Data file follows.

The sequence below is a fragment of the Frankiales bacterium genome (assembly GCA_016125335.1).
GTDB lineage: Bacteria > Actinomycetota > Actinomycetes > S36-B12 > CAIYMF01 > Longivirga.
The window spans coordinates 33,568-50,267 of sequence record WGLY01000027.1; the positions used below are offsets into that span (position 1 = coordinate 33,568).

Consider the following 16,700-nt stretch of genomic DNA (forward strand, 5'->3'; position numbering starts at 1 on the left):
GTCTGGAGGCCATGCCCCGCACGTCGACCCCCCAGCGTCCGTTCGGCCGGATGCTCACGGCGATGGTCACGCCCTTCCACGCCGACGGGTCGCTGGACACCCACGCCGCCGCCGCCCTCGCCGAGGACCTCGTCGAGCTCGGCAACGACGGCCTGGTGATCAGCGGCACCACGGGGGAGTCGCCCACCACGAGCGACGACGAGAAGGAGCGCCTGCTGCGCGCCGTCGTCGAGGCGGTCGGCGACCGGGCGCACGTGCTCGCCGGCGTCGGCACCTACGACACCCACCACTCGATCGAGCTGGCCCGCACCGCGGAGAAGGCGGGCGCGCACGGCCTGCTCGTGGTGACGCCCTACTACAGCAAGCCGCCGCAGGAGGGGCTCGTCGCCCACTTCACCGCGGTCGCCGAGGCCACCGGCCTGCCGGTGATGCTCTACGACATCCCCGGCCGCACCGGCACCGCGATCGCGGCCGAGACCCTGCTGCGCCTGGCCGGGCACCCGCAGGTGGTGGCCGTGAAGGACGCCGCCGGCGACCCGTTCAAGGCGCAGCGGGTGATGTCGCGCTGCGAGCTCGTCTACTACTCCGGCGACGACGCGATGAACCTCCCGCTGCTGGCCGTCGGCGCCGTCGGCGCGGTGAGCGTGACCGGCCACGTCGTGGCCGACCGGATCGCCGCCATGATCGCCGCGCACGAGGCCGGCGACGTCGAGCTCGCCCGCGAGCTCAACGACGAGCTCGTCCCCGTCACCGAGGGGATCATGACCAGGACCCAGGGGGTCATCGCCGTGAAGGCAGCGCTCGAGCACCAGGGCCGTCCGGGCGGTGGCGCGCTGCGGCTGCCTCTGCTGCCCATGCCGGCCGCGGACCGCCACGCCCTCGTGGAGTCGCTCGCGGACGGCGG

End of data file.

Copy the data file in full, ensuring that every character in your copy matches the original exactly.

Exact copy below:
The sequence below is a fragment of the Frankiales bacterium genome (assembly GCA_016125335.1).
GTDB lineage: Bacteria > Actinomycetota > Actinomycetes > S36-B12 > CAIYMF01 > Longivirga.
The window spans coordinates 33,568-50,267 of sequence record WGLY01000027.1; the positions used below are offsets into that span (position 1 = coordinate 33,568).

Consider the following 16,700-nt stretch of genomic DNA (forward strand, 5'->3'; position numbering starts at 1 on the left):
GTCTGGAGGCCATGCCCCGCACGTCGACCCCCCAGCGTCCGTTCGGCCGGATGCTCACGGCGATGGTCACGCCCTTCCACGCCGACGGGTCGCTGGACACCCACGCCGCCGCCGCCCTCGCCGAGGACCTCGTCGAGCTCGGCAACGACGGCCTGGTGATCAGCGGCACCACGGGGGAGTCGCCCACCACGAGCGACGACGAGAAGGAGCGCCTGCTGCGCGCCGTCGTCGAGGCGGTCGGCGACCGGGCGCACGTGCTCGCCGGCGTCGGCACCTACGACACCCACCACTCGATCGAGCTGGCCCGCACCGCGGAGAAGGCGGGCGCGCACGGCCTGCTCGTGGTGACGCCCTACTACAGCAAGCCGCCGCAGGAGGGGCTCGTCGCCCACTTCACCGCGGTCGCCGAGGCCACCGGCCTGCCGGTGATGCTCTACGACATCCCCGGCCGCACCGGCACCGCGATCGCGGCCGAGACCCTGCTGCGCCTGGCCGGGCACCCGCAGGTGGTGGCCGTGAAGGACGCCGCCGGCGACCCGTTCAAGGCGCAGCGGGTGATGTCGCGCTGCGAGCTCGTCTACTACTCCGGCGACGACGCGATGAACCTCCCGCTGCTGGCCGTCGGCGCCGTCGGCGCGGTGAGCGTGACCGGCCACGTCGTGGCCGACCGGATCGCCGCCATGATCGCCGCGCACGAGGCCGGCGACGTCGAGCTCGCCCGCGAGCTCAACGACGAGCTCGTCCCCGTCACCGAGGGGATCATGACCAGGACCCAGGGGGTCATCGCCGTGAAGGCAGCGCTCGAGCACCAGGGCCGTCCGGGCGGTGGCGCGCTGCGGCTGCCTCTGCTGCCCATGCCGGCCGCGGACCGCCACGCCCTCGTGGAGTCGCTCGCGGACGGCGG